He sidestepped a question about whether he believed the women were lying, but he called the allegations “all false.”

“I won’t get into that game. I only tell you this: This is one of the highest quality people that I have ever met,” Trump said. “Everybody that knows him says the same thing.”

A Morning Consult–Politico poll released Wednesday found that support for Kavanaugh among GOP women had dropped 11 percentage points, from 60 percent to 49 percent. That group of voters is being watched closely by Republicans, who are already worried that the voting bloc will turn against them on Nov. 6.

Ford alleges that Kavanaugh pinned her to a bed during a high school party in 1982 and tried to remove her clothing. That accusation was followed by one from Deborah Ramirez, who told The New Yorker that Kavanaugh exposed himself to her when they were both students at Yale University in the early 1980s.

Kavanaugh has denied the allegations against him.

An attorney for Judge in an email to The Hill said Judge “vehemently denies” Swetnick’s allegations. Judge has previously said he has no recollection of the incident described by Ford.

Republican senators brushed off questions about whether the accusation from Swetnick changed the sentiment within the caucus, where most lawmakers are already firmly supporting Kavanaugh despite the unfolding allegations.

“You know everybody in that room knows Kavanaugh and I think is impressed by him. They don’t know any of these other people,” said Sen. Roy BluntRoy Dean BluntEx-CIA chief worries campaigns falling short on cybersecurity GOP group targets McConnell over election security bills in new ad Budget deal sparks scramble to prevent shutdown MORE (R-Mo.) after a closed-door lunch with the Senate Republican Conference and Vice President Pence.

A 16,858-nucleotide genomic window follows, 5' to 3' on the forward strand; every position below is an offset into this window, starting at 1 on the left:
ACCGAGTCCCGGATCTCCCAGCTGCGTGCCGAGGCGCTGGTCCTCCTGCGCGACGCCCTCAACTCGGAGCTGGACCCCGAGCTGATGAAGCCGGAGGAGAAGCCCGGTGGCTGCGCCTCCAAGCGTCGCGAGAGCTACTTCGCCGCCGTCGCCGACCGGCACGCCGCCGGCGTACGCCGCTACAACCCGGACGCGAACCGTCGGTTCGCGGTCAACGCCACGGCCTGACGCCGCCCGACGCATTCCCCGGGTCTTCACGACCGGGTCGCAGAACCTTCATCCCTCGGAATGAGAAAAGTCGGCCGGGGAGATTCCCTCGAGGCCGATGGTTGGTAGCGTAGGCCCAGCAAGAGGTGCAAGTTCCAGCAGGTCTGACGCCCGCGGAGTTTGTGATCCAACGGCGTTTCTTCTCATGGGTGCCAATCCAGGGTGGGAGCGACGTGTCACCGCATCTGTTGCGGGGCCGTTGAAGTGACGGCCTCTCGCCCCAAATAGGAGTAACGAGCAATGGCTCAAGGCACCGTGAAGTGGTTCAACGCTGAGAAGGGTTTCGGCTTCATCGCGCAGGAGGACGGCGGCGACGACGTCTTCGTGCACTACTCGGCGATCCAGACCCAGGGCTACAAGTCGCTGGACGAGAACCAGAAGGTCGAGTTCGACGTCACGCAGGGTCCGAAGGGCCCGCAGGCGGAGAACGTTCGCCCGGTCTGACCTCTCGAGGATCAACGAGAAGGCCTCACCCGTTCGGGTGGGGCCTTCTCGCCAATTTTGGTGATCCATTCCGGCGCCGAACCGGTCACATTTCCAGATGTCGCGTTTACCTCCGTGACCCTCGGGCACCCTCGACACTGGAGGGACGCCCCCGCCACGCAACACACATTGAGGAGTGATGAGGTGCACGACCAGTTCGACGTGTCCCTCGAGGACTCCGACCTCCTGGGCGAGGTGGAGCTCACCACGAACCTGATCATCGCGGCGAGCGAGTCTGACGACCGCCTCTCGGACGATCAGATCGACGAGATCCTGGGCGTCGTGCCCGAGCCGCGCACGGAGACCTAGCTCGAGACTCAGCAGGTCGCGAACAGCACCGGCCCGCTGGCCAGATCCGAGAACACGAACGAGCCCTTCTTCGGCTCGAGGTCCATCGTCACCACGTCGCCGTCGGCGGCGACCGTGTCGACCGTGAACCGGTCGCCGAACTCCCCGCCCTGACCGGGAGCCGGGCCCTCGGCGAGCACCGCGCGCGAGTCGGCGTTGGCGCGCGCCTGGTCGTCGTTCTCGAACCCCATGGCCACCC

Several GOP senators appeared to cast doubt on Swetnick’s allegation, giving a glimpse into the frustration by Republicans who think the accusations are being used to try to derail a nominee who earlier this month was considered a lock for confirmation.

“It smells bad to me. I’ve been very suspicious,” Sen. Lindsey GrahamLindsey Olin GrahamGraham warns Trump on Taliban deal in Afghanistan: Learn from 'Obama's mistakes' Appropriators warn White House against clawing back foreign aid Trump meets with national security team on Afghanistan peace plan MORE (R-S.C.) told reporters, appearing visibly frustrated. “This is getting into the Twilight Zone — you’re talking about Brett Kavanaugh being a serial rapist in high school.”

Sen. Bill CassidyWilliam (Bill) Morgan CassidyI'm not a Nazi, I'm just a dude: What it's like to be the other Steve King Washington takes historic step forward on paid parental leave The 23 Republicans who opposed Trump-backed budget deal MORE (R-La.) told Fox News that Avenatti “clearly is a guy all about publicity. But this is the weaponization of the ‘Me Too’ movement.”